Poetry

Dispatch #030

Stubborn weeds  
 
By Shizue Seigel
 
 
In my neighborhood of stubborn weeds 
I hope that COVID came just in time to save us 
from total eradication, preserving the last of the grit 
from million-dollar scrubs of virgin 
olive oil, oatmeal and sage by the pampered few who 
can afford to bathe their skins with what lesser folk can eat. 
Will the virus slow them down 
like the bursting of dot.com 1 
or the ’89 earthquake? 
Coastal fog used to be sufficient 
to keep away those who did not love this land 
the fragile interface with sea and  
sky sometimes unseen all summer long. 
fog tendrils, microdroplets 
bursting against our cheeks, reminding us 
like warning blasts and mourning bleats 
signaling ships at sea and landlubbers alike 
that we are all adrift on life—reality rising and falling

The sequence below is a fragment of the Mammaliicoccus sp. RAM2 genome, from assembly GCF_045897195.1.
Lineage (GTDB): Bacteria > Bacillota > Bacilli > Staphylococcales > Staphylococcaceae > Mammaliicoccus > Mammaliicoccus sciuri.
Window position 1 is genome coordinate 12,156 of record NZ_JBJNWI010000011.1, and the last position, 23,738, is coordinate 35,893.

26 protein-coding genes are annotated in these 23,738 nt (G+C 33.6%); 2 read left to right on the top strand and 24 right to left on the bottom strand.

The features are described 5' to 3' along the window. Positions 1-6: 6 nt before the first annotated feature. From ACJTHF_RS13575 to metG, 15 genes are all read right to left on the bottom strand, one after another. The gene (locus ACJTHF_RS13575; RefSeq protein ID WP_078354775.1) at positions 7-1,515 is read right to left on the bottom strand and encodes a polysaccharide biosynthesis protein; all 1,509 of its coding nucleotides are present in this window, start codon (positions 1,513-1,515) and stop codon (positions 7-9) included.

heaving and lulling, by turns. 
There are no guarantees,  
only the invitation to risk. 
We are a hardy people 
buckwheat and sorrel 
dandelions and succulents. 
Look down your nose at us, 
indulge yourself elsewhere 
with showy blooms and gourmet grazings. 
We are a plain people whose meager dollars 
sent a generation to college so 
they could look down at us, too. 
Now they are learning something priceless: 
there are no guarantees except 
death comes to all of us. 
Life comes from how you  
meet it. 

May 23, 2020

* Originally published as a SFPL Poem of the Day




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